Mind you, this show is entirely in Hungarian so Kevin and I had NO idea what was going on. The only thing we could surmise was who the “good guy” was, who the priest was, and that the knights and men in funny hats were bad. Other good life-lessons to glean from the show are as follows: rock ballads are a sign of love, dance battles are done with friend and foe alike, and being drunk or having fantastical dreams reads as the same on stage without translation (ehem, Dozsa).

The music was a mix of old (live musicians) and new (recordings), presumably to help the younger generation better connect with the dancing of generations past. Some of it, I thought, was nicely done, and some of it was just silly. The storyline was good: hero protects city, has wild whimsical dreams, priest forbids something, knights come in and want something, hero feels torn about this “something”, and in the end, fights to the death. The stage was lovely, the props were good, the sound was fantastic, and the dancers and live musicians were awesome.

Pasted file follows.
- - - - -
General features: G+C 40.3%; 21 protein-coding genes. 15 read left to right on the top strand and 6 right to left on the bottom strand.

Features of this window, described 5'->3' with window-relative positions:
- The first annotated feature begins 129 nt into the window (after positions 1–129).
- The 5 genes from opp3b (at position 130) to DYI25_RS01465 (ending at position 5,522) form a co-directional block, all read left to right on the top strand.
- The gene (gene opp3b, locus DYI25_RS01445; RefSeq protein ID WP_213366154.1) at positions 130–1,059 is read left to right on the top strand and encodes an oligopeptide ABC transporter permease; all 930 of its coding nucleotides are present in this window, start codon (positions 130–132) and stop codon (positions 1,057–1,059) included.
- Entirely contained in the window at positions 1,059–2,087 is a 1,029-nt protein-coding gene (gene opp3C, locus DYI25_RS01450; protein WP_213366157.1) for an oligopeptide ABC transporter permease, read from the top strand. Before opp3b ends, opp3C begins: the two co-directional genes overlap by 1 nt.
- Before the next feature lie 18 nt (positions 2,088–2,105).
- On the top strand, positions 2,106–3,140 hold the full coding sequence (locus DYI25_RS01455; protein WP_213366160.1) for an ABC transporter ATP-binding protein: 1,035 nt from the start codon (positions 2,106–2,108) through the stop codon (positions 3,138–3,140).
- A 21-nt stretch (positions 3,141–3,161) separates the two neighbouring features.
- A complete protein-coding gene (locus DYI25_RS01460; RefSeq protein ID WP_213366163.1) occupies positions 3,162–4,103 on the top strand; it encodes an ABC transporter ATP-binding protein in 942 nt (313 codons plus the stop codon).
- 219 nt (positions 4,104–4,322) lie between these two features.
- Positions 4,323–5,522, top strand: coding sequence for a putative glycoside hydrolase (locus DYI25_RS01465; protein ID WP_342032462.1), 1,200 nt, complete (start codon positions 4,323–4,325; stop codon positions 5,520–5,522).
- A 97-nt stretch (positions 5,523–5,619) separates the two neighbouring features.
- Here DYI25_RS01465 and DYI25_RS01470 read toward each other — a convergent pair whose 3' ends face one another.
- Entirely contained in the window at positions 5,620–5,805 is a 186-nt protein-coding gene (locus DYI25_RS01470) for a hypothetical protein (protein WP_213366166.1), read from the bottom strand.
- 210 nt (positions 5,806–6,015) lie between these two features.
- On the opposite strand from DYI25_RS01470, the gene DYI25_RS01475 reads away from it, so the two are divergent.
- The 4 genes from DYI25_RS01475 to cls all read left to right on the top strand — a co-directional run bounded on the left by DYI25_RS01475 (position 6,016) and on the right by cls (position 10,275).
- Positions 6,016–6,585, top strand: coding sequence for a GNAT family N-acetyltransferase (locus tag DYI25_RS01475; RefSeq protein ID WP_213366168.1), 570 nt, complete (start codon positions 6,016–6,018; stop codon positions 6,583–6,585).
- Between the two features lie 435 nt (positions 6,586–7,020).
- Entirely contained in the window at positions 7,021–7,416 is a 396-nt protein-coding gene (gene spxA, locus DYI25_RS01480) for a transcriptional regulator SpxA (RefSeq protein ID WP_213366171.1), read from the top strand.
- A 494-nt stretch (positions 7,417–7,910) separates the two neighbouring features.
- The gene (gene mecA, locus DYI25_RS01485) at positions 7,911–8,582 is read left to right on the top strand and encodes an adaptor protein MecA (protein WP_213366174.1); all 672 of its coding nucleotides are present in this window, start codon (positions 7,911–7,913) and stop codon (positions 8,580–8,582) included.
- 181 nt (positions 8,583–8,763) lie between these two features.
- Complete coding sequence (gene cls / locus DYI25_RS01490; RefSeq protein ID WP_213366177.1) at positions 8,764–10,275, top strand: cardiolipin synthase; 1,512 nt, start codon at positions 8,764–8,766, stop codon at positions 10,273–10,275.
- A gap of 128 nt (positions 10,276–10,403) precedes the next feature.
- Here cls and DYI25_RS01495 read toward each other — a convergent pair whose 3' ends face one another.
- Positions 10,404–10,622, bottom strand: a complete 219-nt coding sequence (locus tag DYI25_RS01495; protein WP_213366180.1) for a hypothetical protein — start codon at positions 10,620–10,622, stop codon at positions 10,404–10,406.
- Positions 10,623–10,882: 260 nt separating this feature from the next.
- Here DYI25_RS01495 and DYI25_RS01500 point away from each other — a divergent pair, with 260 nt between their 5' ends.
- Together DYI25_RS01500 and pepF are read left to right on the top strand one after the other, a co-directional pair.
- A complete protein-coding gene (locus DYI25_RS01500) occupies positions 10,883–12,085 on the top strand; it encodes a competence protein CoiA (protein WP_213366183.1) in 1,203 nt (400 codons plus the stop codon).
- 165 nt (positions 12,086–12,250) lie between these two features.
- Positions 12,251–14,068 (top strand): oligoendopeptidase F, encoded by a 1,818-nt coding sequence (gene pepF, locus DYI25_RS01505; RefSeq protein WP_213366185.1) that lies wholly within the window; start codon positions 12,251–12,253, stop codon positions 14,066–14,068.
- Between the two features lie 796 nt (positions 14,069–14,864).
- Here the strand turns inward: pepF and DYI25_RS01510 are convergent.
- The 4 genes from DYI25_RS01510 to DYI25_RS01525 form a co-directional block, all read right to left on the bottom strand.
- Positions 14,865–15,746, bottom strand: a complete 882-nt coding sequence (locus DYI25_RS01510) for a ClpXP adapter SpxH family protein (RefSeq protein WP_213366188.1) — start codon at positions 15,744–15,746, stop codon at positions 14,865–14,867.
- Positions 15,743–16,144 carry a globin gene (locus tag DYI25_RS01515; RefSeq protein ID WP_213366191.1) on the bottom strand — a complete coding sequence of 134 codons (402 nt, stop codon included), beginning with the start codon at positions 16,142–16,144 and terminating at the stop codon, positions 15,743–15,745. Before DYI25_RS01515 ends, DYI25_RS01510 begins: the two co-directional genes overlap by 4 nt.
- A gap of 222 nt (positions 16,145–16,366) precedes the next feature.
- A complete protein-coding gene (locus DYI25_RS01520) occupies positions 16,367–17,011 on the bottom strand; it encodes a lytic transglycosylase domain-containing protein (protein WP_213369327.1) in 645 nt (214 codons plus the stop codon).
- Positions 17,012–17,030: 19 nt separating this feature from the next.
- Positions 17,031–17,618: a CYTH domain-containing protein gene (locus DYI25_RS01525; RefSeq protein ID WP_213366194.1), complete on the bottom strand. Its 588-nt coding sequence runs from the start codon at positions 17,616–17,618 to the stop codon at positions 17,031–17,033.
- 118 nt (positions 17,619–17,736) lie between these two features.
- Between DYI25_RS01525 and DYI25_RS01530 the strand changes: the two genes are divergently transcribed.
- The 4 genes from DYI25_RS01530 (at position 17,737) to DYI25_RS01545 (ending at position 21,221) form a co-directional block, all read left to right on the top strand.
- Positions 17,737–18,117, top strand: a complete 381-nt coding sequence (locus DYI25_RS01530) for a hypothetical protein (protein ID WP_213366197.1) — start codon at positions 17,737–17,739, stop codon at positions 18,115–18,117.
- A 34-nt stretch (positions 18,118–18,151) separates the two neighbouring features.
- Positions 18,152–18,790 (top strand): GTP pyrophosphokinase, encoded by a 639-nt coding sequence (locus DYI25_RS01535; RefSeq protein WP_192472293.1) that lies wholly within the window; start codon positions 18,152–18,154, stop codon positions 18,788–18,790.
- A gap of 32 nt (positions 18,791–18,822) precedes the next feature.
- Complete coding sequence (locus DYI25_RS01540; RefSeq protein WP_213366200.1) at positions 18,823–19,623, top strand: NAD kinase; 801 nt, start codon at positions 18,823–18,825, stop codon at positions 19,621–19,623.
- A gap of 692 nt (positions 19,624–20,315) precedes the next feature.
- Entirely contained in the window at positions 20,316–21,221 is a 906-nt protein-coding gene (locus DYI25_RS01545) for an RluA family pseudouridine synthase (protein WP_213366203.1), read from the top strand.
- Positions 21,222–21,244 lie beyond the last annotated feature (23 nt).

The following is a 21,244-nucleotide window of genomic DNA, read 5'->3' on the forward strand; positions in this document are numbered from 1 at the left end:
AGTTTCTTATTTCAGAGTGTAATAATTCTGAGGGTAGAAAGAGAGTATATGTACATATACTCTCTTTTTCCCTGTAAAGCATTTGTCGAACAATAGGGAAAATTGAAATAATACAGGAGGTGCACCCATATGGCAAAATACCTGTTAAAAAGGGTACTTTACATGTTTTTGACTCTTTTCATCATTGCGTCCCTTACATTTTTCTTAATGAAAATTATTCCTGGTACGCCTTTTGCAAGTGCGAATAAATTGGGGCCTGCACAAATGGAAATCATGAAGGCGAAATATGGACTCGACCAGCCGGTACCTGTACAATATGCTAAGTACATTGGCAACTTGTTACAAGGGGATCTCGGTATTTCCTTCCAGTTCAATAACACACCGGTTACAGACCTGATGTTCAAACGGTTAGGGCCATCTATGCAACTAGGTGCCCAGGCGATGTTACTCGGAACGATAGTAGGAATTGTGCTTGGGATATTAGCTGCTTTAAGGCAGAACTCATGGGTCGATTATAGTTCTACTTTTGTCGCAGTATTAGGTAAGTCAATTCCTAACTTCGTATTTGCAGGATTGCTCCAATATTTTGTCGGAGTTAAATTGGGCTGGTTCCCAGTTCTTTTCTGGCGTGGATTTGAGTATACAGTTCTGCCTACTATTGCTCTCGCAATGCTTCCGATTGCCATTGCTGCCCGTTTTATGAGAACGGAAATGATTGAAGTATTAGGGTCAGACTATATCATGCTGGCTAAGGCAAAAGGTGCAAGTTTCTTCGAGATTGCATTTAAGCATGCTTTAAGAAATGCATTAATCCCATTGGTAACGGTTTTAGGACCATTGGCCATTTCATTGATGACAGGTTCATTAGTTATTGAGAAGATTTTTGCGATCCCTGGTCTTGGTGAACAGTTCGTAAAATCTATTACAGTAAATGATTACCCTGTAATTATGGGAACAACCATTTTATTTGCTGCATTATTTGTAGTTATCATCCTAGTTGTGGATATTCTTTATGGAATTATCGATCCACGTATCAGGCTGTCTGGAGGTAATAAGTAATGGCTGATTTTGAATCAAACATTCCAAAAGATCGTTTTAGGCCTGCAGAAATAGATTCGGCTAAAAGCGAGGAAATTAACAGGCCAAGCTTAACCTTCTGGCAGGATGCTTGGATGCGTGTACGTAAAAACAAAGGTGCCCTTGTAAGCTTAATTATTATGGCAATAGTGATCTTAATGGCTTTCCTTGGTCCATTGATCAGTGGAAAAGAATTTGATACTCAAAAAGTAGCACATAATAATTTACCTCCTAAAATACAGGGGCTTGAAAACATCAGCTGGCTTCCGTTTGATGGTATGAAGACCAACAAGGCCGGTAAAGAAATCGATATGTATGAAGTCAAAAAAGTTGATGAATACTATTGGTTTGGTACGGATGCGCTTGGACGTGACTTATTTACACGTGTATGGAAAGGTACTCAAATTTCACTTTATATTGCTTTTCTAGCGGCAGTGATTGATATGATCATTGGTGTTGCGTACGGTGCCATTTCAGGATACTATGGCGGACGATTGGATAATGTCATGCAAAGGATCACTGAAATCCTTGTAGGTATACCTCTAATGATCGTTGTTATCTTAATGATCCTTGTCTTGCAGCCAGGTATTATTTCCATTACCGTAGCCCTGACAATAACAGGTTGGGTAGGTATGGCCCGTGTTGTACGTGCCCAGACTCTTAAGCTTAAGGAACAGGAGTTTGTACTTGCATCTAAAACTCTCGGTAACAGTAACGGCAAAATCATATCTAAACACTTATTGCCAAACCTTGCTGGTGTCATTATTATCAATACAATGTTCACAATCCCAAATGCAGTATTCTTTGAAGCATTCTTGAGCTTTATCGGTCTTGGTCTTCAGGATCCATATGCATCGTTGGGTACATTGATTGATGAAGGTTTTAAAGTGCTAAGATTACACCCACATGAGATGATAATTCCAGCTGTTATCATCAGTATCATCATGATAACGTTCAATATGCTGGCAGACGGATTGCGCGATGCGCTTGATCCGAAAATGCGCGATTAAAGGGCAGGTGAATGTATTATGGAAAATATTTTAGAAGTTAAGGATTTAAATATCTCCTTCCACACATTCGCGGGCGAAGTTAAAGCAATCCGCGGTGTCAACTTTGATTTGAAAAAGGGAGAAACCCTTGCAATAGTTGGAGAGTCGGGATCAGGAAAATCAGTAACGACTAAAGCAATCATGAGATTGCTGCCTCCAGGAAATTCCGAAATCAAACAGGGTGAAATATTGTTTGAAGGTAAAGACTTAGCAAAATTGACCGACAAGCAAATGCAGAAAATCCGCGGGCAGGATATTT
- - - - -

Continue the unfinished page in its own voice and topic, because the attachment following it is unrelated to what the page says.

Once the show was over, we played transportation by ear and somehow managed to get home two trams and a good walk later. What a spectacular day.

Tuesday Travel Day

Note: sarcasm ahead.

Just so you all know, being a lindy hopper is super glamorous and is the easiest job in the world ever!

We travel the world, play dress up, listen to great music, hang out with our friends, and get to give back to the community. We rub elbows with the other micro-celebrities, exchange hot new video clips from the 1930s, and spend time being fabulous. Oh the glamour!

On the other hand, we spend a lot of our life in or on our way to airports, or flying from city to city (or doing any version of transportation to get the job done), live out of a suitcase, dance to the same music that we’ve been listening to for years (darn you Barbara Morrison & Diana Krall and your music that is soooooo often played!), and have a limited sense of personal privacy.

Ok, sarcasm and reality aside, I LOVE being a lindy hop instructor and wouldn’t trade my job for another. I am exceptionally grateful that my teenage hobby has provided me with a living and that there are so many lindy hop scenes around the world that are thriving. In all honestly, I have a great life and I know it. That being said, it’s nice to gripe every now and again, so here’s a little glimpse into what it means to being an international lindy hop instructor: